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actions & protests | labor may day

May Day: The Politics of Anti-Politics

Most people know what the wide range of groups which come
together on May Day are against - capitalism or
globalisation - but do they have any alternative plan?
One of the most memorable banners from last year's May Day
protest urged activists to "overthrow capitalism and replace
it with something nicer".

But while the imprecision of the slogan amused many, it also
highlighted an awkward dilemma for a movement that is often
perceived to oppose everything and propose nothing.

"What's the alternative?", spectators to the demonstrations
might have asked, "what do you want instead?"

According to anarchists, the answers can be found through
the process of self-empowerment, or 'DIY culture'.

Protesters are attempting to build "a genuine grassroots
counter-culture" with which to oppose what they see as the
commodification of everyday life.

Social centres

One practical manifestation of this culture is the emergence
around the UK of what their proponents call "social
centres".

The common name for this practice is squatting, although
activists insist they have little in common with the
traditional stereotype of "dirty squatters".

Empty buildings are occupied and converted into
"semi-autonomous communities," offering local residents
public spaces and free or cheap services.

The Radical Dairy is one such example.

In January this year about 20 activists entered a disused
building in Stoke Newington, north east London.

Having been empty for four years, it now boasts a cafe and
provides English lessons for foreign speakers and DJ
workshops for young people.

Jack, who helps run the centre, explains: "We provide
services not being provided by councils, or which are too
expensive for the working class and unemployed."

What sets the Radical Dairy apart from many social centres
is that its owner permits the building to be used in this
way.

Police 'crackdown'

Even so, activists claim they have been subjected to
disproportionate police attention.

It is a charge often made by activists against the
authorities.

Jack argues that the police "crack down on anything that is
seen to be slightly radical and not under their control."

Another anarchist, who gives her name as June, agrees.

Although not explicitly political, social centres take on a
political dimension by their refusal to operate within
conventional social structures.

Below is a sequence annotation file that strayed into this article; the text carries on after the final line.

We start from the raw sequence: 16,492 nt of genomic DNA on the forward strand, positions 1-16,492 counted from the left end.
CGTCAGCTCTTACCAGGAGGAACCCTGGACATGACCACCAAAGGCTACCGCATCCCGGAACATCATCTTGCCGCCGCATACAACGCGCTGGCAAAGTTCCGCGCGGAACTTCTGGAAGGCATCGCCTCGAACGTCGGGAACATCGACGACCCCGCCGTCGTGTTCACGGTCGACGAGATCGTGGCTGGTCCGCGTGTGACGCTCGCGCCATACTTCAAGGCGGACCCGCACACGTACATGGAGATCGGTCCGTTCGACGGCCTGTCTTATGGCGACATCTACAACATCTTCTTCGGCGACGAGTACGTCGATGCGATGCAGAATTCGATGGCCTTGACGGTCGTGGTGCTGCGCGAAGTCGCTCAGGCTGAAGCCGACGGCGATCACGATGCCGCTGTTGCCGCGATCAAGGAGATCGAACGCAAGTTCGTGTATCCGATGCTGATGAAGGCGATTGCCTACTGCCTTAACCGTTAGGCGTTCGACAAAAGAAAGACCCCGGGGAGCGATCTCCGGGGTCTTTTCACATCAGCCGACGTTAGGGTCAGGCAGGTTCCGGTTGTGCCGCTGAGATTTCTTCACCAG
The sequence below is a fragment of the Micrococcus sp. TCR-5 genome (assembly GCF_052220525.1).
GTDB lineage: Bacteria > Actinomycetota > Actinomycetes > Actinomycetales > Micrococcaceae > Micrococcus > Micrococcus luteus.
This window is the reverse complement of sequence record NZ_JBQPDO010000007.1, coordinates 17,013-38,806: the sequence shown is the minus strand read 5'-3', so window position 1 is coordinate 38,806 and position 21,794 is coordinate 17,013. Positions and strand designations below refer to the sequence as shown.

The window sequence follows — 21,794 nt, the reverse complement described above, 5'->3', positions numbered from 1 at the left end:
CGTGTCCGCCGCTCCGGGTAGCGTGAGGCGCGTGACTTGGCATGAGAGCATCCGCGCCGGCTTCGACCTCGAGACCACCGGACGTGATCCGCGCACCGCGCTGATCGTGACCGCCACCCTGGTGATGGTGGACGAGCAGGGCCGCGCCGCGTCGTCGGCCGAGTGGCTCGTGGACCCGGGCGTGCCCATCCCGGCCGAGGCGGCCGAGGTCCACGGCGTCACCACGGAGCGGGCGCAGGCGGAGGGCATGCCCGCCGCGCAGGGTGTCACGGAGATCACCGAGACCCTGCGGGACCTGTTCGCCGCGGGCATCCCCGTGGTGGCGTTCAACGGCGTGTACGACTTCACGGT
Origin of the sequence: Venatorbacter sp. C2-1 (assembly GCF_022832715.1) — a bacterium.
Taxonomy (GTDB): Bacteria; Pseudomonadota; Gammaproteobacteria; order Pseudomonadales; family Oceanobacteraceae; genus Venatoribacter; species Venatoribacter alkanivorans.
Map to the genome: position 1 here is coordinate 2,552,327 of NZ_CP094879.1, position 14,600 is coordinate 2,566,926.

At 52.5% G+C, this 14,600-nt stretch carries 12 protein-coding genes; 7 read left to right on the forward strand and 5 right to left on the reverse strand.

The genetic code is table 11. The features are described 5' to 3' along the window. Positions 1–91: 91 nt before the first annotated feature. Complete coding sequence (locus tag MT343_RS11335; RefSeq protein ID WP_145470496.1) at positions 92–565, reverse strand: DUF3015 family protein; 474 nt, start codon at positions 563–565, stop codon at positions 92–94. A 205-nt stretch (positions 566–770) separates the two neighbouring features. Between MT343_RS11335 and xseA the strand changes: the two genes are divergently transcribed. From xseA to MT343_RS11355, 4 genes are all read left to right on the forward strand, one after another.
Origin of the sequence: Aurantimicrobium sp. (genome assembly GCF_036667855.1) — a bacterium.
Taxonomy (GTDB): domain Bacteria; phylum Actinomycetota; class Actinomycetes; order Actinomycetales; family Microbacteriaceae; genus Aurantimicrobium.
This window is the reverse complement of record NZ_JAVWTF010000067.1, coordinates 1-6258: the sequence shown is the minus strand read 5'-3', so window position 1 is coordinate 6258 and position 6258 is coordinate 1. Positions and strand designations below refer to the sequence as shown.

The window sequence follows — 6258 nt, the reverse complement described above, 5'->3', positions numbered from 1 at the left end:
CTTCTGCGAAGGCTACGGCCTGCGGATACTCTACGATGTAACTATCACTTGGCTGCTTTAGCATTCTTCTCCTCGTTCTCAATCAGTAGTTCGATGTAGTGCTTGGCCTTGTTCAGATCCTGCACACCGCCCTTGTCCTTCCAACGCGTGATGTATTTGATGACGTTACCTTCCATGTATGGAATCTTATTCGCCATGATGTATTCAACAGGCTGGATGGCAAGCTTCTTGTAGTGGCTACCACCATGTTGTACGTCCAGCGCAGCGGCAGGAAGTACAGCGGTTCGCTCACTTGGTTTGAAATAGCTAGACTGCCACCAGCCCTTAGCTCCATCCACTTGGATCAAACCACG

"Anything that genuinely empowers people will be opposed by
the state," she says.

Anarchists, who instinctively distrust authority, reject the
idea of working with local councils to achieve their aims of
providing community services.

June says: "Local council help comes with clauses and
paperwork. We don't actually need grants from them. It's
much more empowering to do it completely independently".

She accuses councils of cutting vital social programmes and
pushing through privatisation of provisions and services
without the consent of the local people who use them.

"Local government is failing communities. All government
is".

'Lost connection'

Rejecting political parties as bureaucratic and controlled
by big business, June argues that social centres provide an
effective way of influencing things directly.

"Parties have lost their connection with ordinary people and
their communities," she says.

Only a genuinely grassroots movement can rebuild these ties.

The government declined to comment on whether it believed
social centres are capable of offering any positive social
benefits, instead pointing out that trespass is a criminal
offence.

"We do not advocate people going into property and claiming
it as their own," a spokesman said

Although under British law it is illegal to occupy land
without the owner's consent, anarchists argue they are
converting a wasted resource into useful community spaces.

There are currently some 750,000 empty properties in the UK.

'New politics'

Rather than being a new phenomenon, June believes that the
development of social centres as focal points for
communities has been ignored or misunderstood by the
mainstream media.

Naomi Klein, author of the bestselling activist's bible No
Logo, has described them as windows - "not only into another
way to live, disengaged from the state, but also into a new
politics of engagement."

If so, it is an engagement which undermines many existing
ideas of political authority and property ownership.

Perhaps attempts to resolve the two are destined to fail...
and so, as a May Day website notes, the "struggle" will
continue.